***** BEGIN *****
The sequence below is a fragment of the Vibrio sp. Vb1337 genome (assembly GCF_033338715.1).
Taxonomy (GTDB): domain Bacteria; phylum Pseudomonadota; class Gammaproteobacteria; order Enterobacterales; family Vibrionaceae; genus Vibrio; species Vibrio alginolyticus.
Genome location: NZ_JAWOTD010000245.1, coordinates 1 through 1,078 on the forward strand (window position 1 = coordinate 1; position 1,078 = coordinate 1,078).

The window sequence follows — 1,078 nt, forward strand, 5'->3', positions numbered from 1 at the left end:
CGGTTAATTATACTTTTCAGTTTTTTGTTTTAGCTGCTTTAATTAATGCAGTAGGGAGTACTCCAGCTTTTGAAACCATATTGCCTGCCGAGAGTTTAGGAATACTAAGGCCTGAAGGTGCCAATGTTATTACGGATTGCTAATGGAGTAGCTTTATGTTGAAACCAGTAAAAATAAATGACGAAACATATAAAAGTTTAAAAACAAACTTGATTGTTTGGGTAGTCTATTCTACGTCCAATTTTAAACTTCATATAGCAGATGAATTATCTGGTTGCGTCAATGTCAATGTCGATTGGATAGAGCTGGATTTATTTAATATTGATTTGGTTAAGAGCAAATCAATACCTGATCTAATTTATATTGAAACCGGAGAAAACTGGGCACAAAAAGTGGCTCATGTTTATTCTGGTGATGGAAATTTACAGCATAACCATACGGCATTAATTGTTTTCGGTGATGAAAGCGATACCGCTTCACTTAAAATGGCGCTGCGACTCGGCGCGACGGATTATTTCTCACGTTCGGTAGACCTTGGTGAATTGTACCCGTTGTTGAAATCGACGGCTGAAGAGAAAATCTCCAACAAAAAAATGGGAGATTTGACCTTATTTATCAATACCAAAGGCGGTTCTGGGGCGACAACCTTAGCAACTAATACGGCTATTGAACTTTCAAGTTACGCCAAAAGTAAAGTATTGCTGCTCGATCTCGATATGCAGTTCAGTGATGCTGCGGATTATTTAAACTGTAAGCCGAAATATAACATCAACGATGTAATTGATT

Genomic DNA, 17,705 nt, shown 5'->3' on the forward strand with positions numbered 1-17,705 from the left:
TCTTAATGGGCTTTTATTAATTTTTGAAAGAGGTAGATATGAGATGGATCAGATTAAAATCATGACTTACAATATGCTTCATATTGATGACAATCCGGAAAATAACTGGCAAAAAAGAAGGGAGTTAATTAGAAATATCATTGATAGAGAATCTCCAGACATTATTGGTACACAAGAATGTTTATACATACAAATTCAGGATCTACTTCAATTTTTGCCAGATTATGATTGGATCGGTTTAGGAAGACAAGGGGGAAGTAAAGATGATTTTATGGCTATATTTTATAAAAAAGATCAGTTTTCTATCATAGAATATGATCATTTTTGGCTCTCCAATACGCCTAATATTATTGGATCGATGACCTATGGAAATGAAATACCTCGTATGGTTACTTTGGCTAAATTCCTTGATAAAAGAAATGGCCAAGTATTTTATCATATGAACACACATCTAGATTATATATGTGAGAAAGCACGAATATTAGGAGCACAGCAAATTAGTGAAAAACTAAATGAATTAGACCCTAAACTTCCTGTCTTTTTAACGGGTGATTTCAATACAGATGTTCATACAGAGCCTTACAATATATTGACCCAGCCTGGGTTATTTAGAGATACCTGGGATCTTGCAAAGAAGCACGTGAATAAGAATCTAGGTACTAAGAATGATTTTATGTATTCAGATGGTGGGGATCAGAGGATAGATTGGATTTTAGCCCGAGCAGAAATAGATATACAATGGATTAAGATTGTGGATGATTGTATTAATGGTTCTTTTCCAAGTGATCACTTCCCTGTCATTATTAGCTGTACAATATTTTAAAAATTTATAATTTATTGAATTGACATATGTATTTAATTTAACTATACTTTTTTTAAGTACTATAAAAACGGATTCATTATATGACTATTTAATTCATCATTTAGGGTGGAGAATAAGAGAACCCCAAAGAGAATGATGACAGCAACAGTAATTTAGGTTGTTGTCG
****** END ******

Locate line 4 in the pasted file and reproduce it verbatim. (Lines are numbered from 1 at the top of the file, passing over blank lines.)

The window sequence follows — 1,078 nt, forward strand, 5'->3', positions numbered from 1 at the left end: